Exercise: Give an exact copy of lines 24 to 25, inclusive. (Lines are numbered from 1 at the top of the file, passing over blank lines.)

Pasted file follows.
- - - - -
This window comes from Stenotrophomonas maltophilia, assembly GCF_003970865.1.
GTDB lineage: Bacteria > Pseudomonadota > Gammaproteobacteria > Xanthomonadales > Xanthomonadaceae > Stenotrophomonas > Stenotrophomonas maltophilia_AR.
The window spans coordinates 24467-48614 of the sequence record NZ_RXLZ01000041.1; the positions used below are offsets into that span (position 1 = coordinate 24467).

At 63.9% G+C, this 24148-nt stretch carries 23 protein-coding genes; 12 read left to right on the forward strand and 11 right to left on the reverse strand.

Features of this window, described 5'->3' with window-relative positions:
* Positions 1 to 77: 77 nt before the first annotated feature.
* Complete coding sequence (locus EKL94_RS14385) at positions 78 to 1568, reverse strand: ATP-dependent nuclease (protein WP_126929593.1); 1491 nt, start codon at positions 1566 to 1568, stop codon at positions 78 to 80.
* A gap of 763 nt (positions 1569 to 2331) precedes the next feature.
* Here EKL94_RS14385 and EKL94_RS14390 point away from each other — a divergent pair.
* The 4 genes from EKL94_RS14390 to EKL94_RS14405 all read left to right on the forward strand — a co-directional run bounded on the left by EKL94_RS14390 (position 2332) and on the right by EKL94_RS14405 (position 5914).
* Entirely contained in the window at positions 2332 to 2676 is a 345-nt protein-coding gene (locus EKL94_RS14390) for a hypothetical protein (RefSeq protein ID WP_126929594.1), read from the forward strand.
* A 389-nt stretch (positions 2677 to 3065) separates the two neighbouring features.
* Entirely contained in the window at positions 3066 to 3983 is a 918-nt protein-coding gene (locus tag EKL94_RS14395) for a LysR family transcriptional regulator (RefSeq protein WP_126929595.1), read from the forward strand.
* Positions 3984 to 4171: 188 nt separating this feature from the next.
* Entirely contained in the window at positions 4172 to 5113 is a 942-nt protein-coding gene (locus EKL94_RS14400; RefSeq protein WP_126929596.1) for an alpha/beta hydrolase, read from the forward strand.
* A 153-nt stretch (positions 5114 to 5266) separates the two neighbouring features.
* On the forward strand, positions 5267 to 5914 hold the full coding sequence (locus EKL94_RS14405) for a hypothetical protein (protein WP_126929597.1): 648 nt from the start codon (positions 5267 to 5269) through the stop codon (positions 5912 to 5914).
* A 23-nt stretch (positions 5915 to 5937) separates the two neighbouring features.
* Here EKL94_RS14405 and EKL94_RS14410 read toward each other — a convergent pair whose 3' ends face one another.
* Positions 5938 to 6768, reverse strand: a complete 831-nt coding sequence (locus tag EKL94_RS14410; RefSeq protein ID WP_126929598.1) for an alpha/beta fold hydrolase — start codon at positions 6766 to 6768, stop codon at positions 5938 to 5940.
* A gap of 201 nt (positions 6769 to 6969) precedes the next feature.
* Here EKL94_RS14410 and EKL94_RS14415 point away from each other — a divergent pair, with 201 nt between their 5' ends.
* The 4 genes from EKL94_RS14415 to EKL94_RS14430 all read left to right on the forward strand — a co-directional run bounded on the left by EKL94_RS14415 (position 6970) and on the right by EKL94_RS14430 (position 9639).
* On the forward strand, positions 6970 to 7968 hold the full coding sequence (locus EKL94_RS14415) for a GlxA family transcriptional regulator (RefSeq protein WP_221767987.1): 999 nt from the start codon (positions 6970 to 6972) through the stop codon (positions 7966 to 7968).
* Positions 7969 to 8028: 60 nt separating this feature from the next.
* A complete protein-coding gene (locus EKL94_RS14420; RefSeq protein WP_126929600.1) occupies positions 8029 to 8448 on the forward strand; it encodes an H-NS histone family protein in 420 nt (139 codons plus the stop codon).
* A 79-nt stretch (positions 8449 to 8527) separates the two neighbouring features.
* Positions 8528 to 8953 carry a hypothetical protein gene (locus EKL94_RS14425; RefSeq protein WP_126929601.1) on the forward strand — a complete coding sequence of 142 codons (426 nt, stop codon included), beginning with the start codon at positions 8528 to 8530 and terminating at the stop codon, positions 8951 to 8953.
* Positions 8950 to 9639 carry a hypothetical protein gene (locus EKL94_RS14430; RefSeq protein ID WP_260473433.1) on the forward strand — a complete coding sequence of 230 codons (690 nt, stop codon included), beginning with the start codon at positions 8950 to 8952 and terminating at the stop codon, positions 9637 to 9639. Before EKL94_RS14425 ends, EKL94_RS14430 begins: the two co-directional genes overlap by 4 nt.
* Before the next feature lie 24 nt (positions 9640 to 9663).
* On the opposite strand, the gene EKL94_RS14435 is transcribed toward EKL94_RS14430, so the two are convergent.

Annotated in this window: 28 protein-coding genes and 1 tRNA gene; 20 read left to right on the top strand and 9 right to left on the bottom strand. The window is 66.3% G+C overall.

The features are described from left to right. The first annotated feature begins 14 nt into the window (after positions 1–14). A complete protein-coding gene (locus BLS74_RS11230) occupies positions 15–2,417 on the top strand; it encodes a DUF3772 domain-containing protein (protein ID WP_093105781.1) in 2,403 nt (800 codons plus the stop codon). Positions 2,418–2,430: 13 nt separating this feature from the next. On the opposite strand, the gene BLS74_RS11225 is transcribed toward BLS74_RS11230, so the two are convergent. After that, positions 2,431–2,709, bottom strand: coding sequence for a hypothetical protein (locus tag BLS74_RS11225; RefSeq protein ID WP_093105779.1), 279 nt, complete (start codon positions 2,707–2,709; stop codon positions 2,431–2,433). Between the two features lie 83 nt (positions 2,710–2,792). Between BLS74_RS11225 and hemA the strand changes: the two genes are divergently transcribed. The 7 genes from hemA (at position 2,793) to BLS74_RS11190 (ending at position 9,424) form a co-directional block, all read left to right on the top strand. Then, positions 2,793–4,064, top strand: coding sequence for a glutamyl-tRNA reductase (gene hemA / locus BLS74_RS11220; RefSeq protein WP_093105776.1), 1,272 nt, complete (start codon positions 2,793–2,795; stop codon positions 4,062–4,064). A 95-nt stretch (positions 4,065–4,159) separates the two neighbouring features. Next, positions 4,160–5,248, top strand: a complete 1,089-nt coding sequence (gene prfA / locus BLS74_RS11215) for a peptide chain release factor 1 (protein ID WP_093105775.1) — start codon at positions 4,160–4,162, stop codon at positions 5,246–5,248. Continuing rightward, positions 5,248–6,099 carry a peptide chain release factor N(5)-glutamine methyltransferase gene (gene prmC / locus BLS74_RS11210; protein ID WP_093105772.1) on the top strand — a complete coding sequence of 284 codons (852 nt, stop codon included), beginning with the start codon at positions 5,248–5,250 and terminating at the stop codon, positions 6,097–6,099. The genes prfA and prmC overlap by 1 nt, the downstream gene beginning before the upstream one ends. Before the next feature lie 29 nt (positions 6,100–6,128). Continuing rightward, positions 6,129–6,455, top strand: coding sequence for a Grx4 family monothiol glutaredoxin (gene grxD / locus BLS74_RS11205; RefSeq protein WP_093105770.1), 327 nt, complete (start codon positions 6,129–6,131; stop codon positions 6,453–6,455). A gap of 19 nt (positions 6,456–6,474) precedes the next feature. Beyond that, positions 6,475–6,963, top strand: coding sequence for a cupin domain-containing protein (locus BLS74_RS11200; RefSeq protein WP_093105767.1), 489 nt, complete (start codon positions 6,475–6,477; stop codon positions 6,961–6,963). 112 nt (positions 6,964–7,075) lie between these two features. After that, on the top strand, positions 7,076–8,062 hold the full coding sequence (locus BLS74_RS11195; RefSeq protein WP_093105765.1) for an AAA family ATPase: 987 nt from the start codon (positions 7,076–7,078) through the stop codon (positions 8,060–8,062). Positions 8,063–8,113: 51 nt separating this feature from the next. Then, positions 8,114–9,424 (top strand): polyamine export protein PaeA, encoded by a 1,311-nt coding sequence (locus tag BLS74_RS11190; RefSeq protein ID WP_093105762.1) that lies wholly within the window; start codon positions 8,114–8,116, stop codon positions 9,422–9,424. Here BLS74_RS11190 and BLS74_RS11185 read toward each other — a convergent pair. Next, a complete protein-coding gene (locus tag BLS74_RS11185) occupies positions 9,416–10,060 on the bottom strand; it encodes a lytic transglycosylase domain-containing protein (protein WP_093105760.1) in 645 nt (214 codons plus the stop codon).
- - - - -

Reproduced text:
* On the forward strand, positions 6970 to 7968 hold the full coding sequence (locus EKL94_RS14415) for a GlxA family transcriptional regulator (RefSeq protein WP_221767987.1): 999 nt from the start codon (positions 6970 to 6972) through the stop codon (positions 7966 to 7968).
* Positions 7969 to 8028: 60 nt separating this feature from the next.